How to survive long journeys with young children
With school holidays fast approaching, this is the time that parents start to dread the annual holiday exodus. That long haul flight seemed such a good idea when you booked it! (And the 5.30am take off time made it so much cheaper!). Or perhaps you’ve decided to drive to France this year because Granny doesn’t like planes? Long journeys with young children start to look a lot scarier the closer they get. Even a short hop by train to the seaside can seem like a round the world trip when you have a toddler in tow.
Now, I’m not going to lie and tell you long journeys with young children are a breeze if you just follow my advice. But there are definitely a few basic steps you can take that will optimise your chances of surviving the journey with stress levels (largely) below explosion point. Here are my top tips:
Prepare in advance
Don’t just pack the bags and hope. Long journeys with young children are much more likely to go well if you prepare in advance. Yes, I know it’s extra work when you already have a huge ‘To Do’ list – but avoiding ten hours of bickering or grumpy children is definitely worth the effort. And it will hopefully mean that you arrive at your destination still liking the rest of your family and not too traumatised to enjoy yourself.
Stick to their routine
If possible, try to plan your journey around meal and/or nap times to avoid disrupting your child’s routine too much. If that’s not possible, then plan ahead for how you are going to meet their physical needs for food, toilets and sleep on route. Tired and hungry children are always harder work!
Set some rules
To be clear about your expectations, set some ground rules. Make the rules simple and positive, using words your child will understand. For example, “Stay in your seat.” “Use a quiet voice.” “Hold Mummy’s hand.” Then, just before you set off, remind them of the rules and ask them to repeat them back to you. You might need different rules for different stages of the journey (in the car, at the airport, on the plane etc), so go through this process at each stage. Don’t wait for them to get it wrong – as soon as possible, praise them for sticking to the rules. Let them know how much you like it when they get it right so that they are motivated to keep it up.
Keep them interested
Bored children are much more likely to misbehave. So plan lots of interesting activities to do on the journey. Word games. Playing cards. Colouring books. And if ever there was a good time for digital devices, plane journeys are that time! Hold activities back and bring out something new when you sense that their interest is waning. Have lots more activities up your sleeve than you think you’ll need, in case of delays (or exceptionally fractious children). You could get your children to draw a map of the journey, with key landmarks to be ticked off on the way. Or set them a challenge to make a photo collage of the journey.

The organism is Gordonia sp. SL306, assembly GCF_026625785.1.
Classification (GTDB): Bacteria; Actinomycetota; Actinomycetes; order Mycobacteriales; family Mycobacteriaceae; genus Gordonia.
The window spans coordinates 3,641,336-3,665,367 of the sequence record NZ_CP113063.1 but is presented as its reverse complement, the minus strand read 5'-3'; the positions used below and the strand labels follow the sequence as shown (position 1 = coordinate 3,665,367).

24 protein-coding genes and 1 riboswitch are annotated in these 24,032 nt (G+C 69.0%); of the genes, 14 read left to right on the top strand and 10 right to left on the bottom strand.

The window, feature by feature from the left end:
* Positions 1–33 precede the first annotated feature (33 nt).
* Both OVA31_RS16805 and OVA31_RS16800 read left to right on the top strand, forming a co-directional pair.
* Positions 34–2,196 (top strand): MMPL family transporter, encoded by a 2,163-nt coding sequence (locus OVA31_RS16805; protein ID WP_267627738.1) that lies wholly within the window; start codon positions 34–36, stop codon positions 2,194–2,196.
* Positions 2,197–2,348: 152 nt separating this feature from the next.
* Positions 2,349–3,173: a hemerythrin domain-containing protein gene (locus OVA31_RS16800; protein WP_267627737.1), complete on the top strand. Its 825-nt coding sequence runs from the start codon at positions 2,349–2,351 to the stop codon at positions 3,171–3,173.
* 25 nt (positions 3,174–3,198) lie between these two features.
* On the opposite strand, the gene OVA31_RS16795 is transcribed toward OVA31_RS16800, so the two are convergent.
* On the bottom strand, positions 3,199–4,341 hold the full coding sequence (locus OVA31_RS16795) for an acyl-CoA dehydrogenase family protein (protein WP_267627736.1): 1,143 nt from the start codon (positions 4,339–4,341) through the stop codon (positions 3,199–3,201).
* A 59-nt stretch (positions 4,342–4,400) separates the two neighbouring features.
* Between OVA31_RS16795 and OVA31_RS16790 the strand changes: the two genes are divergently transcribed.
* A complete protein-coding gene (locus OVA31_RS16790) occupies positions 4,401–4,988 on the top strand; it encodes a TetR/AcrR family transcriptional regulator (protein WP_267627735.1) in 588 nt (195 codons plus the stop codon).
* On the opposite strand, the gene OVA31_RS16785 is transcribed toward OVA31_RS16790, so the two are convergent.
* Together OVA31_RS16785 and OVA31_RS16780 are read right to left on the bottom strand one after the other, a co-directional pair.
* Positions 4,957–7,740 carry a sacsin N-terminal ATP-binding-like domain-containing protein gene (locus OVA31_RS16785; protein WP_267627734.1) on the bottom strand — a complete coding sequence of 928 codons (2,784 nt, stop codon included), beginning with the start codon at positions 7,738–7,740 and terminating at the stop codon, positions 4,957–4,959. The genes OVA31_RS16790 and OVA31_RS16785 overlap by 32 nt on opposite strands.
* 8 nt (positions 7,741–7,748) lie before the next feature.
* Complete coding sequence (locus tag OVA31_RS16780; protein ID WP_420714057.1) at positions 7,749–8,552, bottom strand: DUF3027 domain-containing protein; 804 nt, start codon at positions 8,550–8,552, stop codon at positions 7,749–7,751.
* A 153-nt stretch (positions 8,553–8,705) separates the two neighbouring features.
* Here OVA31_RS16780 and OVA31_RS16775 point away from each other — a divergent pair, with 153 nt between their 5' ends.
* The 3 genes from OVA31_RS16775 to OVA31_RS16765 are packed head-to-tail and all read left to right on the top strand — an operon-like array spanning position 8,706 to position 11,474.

Motivate with rewards
Motivate your child to stick to the rules by offering some positive rewards. For younger children, these need to be quick and immediate. Arm yourself with some shiny stickers and put a sticker on their hand at every transition in the journey for sticking to the rules. Or, make a secret trip to a Pound Shop in advance for some cheap and cheerful surprises your child will like. Wrap these up. Every time they stick to the rules for a whole half an hour they get to unwrap a surprise. (You can make the time periods longer/shorter, depending on their age). Older children might like to collect reward points that they can cash in for specific treats when you stop at the service station. Small, regular rewards work best for long journeys with young children.
Be clear on consequences
What are you going to do if your children start misbehaving? Do you feel comfortable using a Quiet Time strategy with people watching? Would you be able to ignore a tantruming toddler on a train? Think in advance about what you could do to step in early to nip difficult behaviour in the bud. If you have set up a reward system, this is much easier because not getting the reward (or the star, point or sticker) is an inbuilt consequence. Explain the consequences to your child for misbehaviour at the same time as you explain the rules and rewards.
Do a practice run
Sounds daft? This really helps to establish rules and expectations. And it can also be fun! If you will be travelling a long distance by car, then do a rehearsal over a much shorter distance (with a nice treat at the end if the kids stick to the rules). If your children are off on their first plane journey, then set up a pretend plane in your living room using chairs and talk them through the journey and what they will need to do when. A practice run means that by the time the real journey comes around, your rules and expectations are already firmly in their heads.
These are my top tips for surviving long journeys with young children – what are yours? Please share successful strategies you have used in the comments below so we can all benefit! Happy travelling!